Had a look at my post from this day in my reading plan a year ago. Not surprised that I put down a few thoughts from the reading in Ecclesiastes 2, lot to chew on there.
I don’t play the lottery but, not gonna lie, sometimes I think I’d love to try and see if I could handle being the winner of one. To be unfettered by financial restraints. To pursue what I want to pursue, go where I want to go, play what I want to play, and, yes, even financially support whatever I want to support. That was Solomon’s deal.
What I might dream about from time to time, King Solomon lived out. With pedal to metal he pursued the way of pleasure as well as the way of principle or, as he put it, “how to lay hold of folly” (2:3b) as well as the way of “wisdom.” And in the end, wisdom won — “there is more gain in wisdom than in folly, as there is more gain in light than in darkness” (2:13). But also in the end, this mega-lotto winner “hated life.” Because, in the end, if all that life is “is done under the sun” then, he realized, it didn’t matter whether you pursued folly or wisdom, “for all is vanity and a striving after the wind” (v. 17).
But this morning, in my reading in James, another view of “the end.” An end which is really but the beginning. A finish line which is also a starting line. An exit which provides a glorious entrance.
Blessed is the man who remains steadfast under trial, for when he has stood the test he will receive the crown of life, which God has promised to those who love him.
(James 1:12 ESV)
Not gonna debate whether or not Christians should be incented as to how to live here and now in light of receiving rewards there and then (though I personally think that’s why they’re mentioned). But I am thinking about the difference it makes when lives are lived which transcend an “under the sun” view. When the ultimate arbiter of what I do in this life isn’t its legacy, or how it’s summarized on a gravestone, or remembered by someone who knows my history, but is, instead, the way in which it prepares me for my next story — life beyond the sun.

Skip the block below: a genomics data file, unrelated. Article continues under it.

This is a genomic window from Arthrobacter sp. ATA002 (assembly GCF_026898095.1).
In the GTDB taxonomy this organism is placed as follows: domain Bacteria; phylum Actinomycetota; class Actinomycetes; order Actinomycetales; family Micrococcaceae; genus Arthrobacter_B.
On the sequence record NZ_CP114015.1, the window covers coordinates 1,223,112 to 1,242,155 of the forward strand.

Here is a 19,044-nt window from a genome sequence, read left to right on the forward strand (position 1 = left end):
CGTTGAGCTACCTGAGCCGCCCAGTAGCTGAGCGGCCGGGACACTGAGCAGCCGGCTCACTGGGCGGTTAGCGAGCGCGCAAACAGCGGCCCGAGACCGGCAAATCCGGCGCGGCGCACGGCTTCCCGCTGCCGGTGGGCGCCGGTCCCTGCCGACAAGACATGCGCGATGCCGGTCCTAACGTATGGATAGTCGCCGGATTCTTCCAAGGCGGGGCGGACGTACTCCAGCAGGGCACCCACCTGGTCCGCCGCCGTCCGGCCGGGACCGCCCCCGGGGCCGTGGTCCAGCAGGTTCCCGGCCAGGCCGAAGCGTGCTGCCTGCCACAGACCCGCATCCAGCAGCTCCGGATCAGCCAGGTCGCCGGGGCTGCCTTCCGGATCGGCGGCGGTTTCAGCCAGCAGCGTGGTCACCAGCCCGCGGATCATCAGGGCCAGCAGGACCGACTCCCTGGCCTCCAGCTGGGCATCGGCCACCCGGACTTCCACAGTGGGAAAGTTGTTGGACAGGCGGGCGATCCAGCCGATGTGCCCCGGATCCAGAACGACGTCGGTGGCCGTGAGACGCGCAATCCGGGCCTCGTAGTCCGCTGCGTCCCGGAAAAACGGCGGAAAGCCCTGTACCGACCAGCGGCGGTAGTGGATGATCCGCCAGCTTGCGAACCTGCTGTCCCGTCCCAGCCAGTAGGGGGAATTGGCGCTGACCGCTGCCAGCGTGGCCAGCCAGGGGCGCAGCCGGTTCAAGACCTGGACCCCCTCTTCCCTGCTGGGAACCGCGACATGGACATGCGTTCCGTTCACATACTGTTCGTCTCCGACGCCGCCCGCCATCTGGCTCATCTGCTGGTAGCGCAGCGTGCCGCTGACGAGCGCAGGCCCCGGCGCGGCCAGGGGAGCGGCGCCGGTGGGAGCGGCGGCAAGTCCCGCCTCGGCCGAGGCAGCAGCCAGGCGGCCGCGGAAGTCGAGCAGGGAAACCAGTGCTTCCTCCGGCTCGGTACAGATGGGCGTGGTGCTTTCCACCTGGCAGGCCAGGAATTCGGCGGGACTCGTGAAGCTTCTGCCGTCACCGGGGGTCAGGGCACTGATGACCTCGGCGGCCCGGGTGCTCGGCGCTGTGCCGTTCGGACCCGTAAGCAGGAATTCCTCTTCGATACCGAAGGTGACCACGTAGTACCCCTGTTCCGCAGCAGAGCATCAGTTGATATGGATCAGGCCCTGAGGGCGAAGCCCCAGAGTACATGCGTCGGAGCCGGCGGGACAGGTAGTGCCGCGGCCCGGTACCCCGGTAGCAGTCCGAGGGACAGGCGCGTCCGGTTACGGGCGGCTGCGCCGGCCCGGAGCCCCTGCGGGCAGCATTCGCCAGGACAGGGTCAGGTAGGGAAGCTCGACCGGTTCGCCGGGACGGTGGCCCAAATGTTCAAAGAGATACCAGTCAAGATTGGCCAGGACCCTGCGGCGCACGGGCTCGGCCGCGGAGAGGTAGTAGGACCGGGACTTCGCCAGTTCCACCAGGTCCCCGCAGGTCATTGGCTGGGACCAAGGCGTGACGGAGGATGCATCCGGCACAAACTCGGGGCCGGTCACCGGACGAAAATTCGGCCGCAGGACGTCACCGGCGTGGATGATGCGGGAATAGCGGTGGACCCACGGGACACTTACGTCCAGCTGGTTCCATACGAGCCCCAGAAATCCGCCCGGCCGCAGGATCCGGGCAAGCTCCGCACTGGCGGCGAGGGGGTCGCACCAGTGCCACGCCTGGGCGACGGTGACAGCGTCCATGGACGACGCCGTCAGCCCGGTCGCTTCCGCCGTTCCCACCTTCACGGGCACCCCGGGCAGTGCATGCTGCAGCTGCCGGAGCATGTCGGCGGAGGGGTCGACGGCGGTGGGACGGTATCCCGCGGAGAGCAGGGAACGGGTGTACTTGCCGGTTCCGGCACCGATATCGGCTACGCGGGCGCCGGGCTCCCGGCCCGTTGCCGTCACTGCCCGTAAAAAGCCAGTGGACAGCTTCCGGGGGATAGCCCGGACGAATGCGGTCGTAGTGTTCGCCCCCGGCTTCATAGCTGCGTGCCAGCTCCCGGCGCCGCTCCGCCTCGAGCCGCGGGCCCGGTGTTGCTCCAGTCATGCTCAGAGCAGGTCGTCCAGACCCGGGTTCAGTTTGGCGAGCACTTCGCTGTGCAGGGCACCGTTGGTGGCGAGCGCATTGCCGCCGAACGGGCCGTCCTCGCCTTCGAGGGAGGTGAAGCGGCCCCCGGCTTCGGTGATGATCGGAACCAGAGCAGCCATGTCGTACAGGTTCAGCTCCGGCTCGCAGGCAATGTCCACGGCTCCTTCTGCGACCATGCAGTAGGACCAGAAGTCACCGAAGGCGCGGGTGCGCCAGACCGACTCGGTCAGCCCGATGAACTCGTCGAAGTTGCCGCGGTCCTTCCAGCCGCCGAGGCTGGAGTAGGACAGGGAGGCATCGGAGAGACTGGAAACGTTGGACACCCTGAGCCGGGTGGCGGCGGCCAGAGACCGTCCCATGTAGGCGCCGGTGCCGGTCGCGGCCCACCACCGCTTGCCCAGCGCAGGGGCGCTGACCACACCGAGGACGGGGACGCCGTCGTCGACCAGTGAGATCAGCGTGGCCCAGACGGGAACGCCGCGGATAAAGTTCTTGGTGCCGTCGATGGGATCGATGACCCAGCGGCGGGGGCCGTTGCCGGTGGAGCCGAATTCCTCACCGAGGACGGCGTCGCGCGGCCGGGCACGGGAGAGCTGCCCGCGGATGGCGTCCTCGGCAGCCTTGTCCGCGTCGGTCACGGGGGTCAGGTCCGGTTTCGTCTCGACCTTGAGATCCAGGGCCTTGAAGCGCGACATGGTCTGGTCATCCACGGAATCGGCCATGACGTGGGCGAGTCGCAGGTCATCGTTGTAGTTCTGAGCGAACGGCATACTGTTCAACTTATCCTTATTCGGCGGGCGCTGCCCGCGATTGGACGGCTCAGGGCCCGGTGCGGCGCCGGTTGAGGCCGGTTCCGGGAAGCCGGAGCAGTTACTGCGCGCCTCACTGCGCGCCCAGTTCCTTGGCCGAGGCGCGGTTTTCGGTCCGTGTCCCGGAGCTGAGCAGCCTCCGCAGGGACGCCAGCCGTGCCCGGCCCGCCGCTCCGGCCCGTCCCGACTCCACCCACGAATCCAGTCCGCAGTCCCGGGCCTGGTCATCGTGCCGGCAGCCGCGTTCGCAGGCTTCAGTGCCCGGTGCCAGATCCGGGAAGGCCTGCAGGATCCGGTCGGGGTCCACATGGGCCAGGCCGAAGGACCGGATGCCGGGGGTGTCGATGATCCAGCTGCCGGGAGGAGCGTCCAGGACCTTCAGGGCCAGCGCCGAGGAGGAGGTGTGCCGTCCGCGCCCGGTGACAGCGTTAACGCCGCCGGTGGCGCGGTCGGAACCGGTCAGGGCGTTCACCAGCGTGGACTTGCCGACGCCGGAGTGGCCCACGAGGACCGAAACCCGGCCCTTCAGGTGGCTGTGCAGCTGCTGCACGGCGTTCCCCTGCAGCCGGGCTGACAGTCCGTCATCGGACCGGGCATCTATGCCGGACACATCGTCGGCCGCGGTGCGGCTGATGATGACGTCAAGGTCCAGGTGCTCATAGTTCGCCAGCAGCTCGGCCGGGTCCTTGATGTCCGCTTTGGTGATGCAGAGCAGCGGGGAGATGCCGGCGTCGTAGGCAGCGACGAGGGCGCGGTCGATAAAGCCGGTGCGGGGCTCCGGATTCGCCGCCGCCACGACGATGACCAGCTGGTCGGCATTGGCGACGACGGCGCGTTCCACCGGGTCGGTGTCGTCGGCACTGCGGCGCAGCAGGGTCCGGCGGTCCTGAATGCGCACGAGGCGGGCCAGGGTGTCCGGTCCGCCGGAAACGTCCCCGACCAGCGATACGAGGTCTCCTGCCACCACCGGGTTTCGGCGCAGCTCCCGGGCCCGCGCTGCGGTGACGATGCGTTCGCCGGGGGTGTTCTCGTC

There is a promise of what is to come that puts “what is” into context — the promise of a crown of life. By its name alone, it brings hope — a life beyond this life. A reason for the trial. A reward for choosing to remain steadfast in the way of wisdom rather than give up and default to the way of folly.
A life beyond this life has a way of giving meaning to this life. Providing a context that’s always defining a hard today in terms of a great tomorrow. A promise that helps offset the pressure. The hope of a crown that creates a steadfast resolve that says, “It’s gonna be worth it.” The promise of a crown “to those who love Him” — a crown of life. Abundant life. Fullness of life. Eternal life.
Oh, the difference it makes to know that there is a crown when it comes to dealing with life “under the sun.” A crown beyond the sun.
I have fought the good fight, I have finished the race, I have kept the faith. Henceforth there is laid up for me the crown of righteousness, which the Lord, the righteous Judge, will award to me on that Day, and not only to me but also to all who have loved His appearing.
(2Timothy 4:7-8 ESV)
This too, a part of His immeasurable grace. This too, only for His inexpressible glory.